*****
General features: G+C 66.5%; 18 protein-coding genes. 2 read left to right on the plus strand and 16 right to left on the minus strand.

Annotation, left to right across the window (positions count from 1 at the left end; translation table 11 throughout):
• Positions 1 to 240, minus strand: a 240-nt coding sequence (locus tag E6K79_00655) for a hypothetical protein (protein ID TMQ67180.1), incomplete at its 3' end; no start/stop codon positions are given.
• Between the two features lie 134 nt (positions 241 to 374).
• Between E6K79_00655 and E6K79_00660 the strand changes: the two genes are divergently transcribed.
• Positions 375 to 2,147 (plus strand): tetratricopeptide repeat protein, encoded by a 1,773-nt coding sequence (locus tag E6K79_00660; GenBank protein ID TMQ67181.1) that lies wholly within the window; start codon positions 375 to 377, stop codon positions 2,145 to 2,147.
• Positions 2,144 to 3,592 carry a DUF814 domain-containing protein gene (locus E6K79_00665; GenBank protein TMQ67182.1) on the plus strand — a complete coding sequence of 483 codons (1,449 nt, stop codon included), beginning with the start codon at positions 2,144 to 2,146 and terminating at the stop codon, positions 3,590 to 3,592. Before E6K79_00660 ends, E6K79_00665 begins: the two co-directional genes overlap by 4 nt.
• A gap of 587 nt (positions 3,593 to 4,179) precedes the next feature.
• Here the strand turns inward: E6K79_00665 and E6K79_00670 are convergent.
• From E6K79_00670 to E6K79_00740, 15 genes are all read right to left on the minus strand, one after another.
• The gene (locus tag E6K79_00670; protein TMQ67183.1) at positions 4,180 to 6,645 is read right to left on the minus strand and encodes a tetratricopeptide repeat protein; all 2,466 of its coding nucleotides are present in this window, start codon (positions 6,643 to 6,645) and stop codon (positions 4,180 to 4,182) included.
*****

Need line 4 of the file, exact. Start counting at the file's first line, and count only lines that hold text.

• Between the two features lie 134 nt (positions 241 to 374).